S&P Global created an environmental, social and corporate governance-focused index to follow companies with significant sustainability scores. Since its launch in January 2019, the S&P 500 ESG has kept pace with the firm’s flagship index, the S&P 500.
More investment funds are creating climate-focused products for investors looking to add green to their portfolio.
The TPG Rise Fund, which focuses on providing capital to help “a new generation of entrepreneurs build profitable businesses that deliver positive and sustainable impact,” includes U2 lead singer Bono among its founders. Now, the fund is adding former U.S. Treasury Secretary and Goldman Sachs CEO Hank Paulson to lead the newly established TPG Rise Climate fund.
However, there has been resistance to some environmental, social and corporate governance investing, especially when it comes to using these funds as part of a pension portfolio. The issue came to a head in October when the Department of Labor laid out new guidelines that would restrict some pension fund managers from using environmental, social and corporate governance ratings to evaluate inclusion in a pension portfolio.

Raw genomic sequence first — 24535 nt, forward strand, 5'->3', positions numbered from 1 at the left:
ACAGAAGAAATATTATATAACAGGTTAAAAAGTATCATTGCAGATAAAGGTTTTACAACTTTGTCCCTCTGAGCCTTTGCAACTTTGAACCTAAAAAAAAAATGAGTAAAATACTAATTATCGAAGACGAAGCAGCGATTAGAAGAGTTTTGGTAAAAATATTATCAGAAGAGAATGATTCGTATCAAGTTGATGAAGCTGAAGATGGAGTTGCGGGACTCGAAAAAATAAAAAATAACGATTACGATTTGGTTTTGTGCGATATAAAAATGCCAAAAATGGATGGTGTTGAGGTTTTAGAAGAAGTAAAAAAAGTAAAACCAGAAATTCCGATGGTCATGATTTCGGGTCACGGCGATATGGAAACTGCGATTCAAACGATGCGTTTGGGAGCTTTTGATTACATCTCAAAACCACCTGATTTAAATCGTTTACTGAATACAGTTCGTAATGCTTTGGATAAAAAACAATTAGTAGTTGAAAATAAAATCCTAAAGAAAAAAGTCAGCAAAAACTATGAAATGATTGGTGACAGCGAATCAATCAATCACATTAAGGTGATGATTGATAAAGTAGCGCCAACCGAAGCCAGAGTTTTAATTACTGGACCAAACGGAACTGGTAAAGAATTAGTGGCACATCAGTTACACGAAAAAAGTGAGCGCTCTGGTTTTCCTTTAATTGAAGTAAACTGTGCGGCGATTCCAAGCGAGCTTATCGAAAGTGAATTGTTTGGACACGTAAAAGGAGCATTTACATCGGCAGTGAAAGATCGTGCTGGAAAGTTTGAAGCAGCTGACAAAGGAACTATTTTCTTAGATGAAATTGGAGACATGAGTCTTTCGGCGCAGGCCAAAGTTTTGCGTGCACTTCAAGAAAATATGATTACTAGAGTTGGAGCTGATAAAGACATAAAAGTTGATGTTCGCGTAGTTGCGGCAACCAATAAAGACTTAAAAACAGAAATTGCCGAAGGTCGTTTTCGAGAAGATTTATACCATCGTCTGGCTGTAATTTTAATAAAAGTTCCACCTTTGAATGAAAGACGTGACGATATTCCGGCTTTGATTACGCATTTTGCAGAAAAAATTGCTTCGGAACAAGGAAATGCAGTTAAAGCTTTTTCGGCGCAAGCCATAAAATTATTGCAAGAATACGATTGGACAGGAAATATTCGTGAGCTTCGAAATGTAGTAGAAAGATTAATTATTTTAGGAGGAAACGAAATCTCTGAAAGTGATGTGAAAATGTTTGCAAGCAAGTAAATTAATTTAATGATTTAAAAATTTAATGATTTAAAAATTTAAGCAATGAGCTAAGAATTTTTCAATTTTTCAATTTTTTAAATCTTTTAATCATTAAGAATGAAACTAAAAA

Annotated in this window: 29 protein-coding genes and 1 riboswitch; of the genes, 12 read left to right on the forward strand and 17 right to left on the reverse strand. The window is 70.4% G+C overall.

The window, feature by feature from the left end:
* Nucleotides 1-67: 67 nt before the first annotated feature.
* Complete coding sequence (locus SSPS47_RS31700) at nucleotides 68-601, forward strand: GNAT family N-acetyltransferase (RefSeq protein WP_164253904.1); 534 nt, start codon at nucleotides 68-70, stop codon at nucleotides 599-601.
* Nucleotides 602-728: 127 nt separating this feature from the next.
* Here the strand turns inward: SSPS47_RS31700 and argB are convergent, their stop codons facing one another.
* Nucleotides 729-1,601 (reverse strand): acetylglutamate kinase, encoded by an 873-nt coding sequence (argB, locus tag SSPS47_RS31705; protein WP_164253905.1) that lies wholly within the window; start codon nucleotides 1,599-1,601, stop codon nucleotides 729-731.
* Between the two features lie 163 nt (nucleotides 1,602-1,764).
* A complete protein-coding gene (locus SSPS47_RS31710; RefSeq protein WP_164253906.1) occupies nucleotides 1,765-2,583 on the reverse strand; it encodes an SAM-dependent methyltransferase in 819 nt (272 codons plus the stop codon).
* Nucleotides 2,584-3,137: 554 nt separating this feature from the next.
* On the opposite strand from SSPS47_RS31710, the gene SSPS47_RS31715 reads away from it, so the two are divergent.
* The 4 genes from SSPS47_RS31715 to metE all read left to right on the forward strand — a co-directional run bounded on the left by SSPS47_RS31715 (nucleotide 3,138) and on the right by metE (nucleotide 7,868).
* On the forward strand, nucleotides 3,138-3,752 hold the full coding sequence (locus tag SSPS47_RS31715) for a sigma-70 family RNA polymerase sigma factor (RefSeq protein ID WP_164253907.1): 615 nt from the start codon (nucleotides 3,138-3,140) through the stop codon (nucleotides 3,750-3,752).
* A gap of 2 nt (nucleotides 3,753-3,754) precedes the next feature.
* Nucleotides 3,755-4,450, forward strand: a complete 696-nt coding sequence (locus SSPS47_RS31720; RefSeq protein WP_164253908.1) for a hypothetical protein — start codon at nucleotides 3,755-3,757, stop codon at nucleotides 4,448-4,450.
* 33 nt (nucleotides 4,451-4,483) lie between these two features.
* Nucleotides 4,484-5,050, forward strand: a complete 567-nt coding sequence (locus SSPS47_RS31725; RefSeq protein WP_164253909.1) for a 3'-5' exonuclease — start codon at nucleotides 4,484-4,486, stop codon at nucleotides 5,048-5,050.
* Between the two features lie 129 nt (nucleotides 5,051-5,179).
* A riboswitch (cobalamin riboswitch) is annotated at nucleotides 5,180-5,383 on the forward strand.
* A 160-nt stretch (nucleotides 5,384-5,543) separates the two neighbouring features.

An analysis of the Labor Department rule by international law firm Latham & Watkins found it adopts the idea that “consideration of environmental, social and corporate governance factors are somehow at odds with financial factors and fiduciary responsibilities of plan sponsors.”
“The DOL’s heavy-handed approach to ‘safeguard the interests of [ERISA plan] participants and beneficiaries’ does not bode well for increased commitments by North American pension funds to achieve net-zero carbon emissions across their portfolios, as is happening in Europe and Asia,” attorneys for the law firm wrote.